Main Article Content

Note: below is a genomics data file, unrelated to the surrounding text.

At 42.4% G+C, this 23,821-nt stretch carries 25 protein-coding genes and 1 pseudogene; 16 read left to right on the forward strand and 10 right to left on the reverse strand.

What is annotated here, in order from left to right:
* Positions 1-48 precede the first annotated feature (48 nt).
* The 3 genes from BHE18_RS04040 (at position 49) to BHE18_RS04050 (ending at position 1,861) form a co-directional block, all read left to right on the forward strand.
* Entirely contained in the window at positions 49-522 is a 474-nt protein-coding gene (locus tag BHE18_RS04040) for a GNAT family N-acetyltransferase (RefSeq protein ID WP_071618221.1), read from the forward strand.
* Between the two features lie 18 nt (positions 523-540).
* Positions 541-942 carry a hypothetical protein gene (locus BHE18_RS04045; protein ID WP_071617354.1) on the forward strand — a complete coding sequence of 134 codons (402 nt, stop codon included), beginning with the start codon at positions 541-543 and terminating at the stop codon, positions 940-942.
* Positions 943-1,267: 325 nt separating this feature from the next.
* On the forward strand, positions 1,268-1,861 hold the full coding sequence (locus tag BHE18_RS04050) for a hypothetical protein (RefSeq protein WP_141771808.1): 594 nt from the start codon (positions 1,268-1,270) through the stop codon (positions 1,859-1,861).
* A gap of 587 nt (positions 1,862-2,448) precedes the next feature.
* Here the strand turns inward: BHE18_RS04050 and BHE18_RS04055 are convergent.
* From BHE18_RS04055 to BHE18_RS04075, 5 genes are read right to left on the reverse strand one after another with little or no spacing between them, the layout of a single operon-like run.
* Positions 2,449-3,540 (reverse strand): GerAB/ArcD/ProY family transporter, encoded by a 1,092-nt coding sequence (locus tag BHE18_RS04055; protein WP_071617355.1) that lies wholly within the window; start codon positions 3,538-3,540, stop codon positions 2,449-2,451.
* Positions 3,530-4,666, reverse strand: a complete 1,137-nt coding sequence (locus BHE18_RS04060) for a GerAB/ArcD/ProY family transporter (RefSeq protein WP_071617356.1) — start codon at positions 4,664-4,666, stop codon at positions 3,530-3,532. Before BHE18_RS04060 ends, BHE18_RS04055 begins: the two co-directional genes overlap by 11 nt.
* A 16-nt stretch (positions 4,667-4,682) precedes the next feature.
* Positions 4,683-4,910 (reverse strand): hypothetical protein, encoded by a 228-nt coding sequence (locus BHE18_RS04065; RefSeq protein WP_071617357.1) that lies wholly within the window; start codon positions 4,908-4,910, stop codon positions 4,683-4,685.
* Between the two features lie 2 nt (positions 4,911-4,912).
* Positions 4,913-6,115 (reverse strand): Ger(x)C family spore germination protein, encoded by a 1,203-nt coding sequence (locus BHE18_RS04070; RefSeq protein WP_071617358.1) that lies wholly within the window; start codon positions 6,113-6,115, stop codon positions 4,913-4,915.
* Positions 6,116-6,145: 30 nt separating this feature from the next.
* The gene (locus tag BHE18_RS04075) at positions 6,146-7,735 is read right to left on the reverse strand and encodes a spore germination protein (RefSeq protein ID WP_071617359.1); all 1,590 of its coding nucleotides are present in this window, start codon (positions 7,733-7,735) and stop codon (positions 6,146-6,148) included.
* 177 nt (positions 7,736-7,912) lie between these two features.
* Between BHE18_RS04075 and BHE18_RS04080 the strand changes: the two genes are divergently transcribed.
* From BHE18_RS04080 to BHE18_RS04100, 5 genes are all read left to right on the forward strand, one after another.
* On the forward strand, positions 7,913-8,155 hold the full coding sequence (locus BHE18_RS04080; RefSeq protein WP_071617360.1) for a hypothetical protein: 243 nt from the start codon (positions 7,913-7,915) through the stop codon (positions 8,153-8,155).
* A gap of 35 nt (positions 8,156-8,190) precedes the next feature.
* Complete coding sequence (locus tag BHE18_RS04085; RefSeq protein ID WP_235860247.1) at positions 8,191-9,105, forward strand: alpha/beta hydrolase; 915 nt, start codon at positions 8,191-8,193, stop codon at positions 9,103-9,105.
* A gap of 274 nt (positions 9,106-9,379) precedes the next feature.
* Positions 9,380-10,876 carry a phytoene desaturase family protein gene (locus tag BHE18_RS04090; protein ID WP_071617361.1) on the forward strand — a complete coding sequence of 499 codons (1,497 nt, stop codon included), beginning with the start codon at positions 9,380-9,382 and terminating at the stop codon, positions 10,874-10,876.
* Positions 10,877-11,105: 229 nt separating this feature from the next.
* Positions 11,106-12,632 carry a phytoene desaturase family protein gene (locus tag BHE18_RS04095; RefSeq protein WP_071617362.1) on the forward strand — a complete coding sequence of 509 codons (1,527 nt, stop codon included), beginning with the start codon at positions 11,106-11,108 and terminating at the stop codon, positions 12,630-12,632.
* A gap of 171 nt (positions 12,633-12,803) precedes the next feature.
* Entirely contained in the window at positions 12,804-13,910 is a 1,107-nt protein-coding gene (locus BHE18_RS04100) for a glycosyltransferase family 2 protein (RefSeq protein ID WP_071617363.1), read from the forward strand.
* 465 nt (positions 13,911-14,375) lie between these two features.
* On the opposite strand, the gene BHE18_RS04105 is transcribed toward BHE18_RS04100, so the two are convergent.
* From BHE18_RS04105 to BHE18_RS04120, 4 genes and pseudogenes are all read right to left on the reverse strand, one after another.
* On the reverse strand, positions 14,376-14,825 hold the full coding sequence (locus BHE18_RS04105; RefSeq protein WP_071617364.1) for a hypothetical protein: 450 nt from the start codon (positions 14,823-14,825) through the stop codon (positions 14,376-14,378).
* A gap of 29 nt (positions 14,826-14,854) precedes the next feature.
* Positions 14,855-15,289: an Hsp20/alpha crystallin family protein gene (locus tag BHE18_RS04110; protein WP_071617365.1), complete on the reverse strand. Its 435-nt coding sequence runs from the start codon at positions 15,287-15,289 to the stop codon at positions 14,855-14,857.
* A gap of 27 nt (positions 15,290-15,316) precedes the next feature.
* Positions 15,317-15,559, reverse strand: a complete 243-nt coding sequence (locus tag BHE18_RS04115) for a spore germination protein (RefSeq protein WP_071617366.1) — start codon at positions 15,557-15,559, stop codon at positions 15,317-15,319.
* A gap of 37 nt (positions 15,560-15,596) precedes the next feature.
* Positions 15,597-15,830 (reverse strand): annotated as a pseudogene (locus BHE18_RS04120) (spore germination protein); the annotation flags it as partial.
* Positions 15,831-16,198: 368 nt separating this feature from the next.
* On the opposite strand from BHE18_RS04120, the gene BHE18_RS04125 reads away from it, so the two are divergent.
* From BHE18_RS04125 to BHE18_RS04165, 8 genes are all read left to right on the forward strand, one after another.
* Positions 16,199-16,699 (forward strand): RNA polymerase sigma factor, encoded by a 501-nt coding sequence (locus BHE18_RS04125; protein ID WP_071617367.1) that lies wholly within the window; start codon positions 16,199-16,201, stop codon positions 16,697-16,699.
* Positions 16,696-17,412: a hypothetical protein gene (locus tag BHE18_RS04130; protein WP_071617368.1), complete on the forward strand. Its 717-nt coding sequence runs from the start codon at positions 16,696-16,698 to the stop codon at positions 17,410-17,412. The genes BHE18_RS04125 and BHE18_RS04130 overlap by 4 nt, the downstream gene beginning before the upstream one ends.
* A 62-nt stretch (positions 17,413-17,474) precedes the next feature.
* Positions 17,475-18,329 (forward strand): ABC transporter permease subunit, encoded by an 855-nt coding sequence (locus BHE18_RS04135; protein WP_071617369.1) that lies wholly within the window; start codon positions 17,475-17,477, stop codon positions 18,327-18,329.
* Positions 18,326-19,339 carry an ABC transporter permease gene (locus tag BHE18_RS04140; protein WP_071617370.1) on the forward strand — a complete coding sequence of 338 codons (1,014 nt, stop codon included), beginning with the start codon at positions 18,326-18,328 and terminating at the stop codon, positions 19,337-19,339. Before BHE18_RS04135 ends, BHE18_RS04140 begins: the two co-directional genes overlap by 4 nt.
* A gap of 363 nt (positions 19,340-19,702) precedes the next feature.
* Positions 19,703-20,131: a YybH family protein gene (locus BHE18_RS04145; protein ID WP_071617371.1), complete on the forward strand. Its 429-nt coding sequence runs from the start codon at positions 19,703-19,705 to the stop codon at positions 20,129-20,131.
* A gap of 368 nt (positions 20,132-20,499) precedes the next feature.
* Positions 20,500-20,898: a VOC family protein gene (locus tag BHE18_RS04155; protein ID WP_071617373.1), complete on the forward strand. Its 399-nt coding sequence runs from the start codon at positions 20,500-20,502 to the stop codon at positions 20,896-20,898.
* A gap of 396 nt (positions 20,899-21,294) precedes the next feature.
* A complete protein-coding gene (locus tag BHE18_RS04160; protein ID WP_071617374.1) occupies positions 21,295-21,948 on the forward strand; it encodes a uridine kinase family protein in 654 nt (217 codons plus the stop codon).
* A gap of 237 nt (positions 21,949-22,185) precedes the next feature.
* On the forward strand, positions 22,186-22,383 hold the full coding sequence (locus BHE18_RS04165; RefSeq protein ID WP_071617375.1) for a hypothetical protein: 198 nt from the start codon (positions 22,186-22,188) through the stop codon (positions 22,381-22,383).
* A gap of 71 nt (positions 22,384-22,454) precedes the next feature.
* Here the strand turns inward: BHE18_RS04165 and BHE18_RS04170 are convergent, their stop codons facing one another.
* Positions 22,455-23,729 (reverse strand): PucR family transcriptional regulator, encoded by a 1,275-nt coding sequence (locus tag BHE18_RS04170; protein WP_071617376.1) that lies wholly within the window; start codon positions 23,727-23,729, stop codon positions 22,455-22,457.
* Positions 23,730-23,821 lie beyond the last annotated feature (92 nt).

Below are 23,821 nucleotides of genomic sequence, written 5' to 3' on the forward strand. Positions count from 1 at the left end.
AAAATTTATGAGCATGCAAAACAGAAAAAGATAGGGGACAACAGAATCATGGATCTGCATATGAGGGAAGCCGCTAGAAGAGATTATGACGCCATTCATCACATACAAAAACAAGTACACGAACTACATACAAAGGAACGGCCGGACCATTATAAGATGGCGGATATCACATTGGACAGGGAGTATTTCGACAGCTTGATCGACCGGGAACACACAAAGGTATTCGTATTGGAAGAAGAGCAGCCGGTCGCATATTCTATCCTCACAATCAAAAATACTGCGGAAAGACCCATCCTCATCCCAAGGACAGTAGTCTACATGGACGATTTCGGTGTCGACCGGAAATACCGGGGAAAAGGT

Previous perceptual dialectology research on Korean has shown that Gyeongsang speakers display signs of linguistic insecurity and suffer from a dialect inferiority complex. The participants of these studies, however, were Gyeongsang expatriates living outside of the Gyeongsang region, either in Seoul or in the U.S., where most Korean speakers use Standard Korean. In order to address the gap in previous studies, the present study examines how “authentic” Gyeongsang speakers (that is, those living in the Gyeongsang region) perceive dialects in South Korea. The results of the present study reveal that Gyeongsang speakers living in Gyeongsang regions show positive attitudes toward their dialect. Although they judge their dialect less positively than Standard Korean because of the extraordinary authority of Standard Korean in South Korea, they generally perceive their dialect more positively than other regional dialects. Older speakers, in particular, demonstrate this tendency. The perceptual difference between Gyeongsang speakers living outside of the Gyeongsang regions and those living in the Gyeongsang regions suggest that an individual’s self-identity and living location influence his or her perception of a dialect.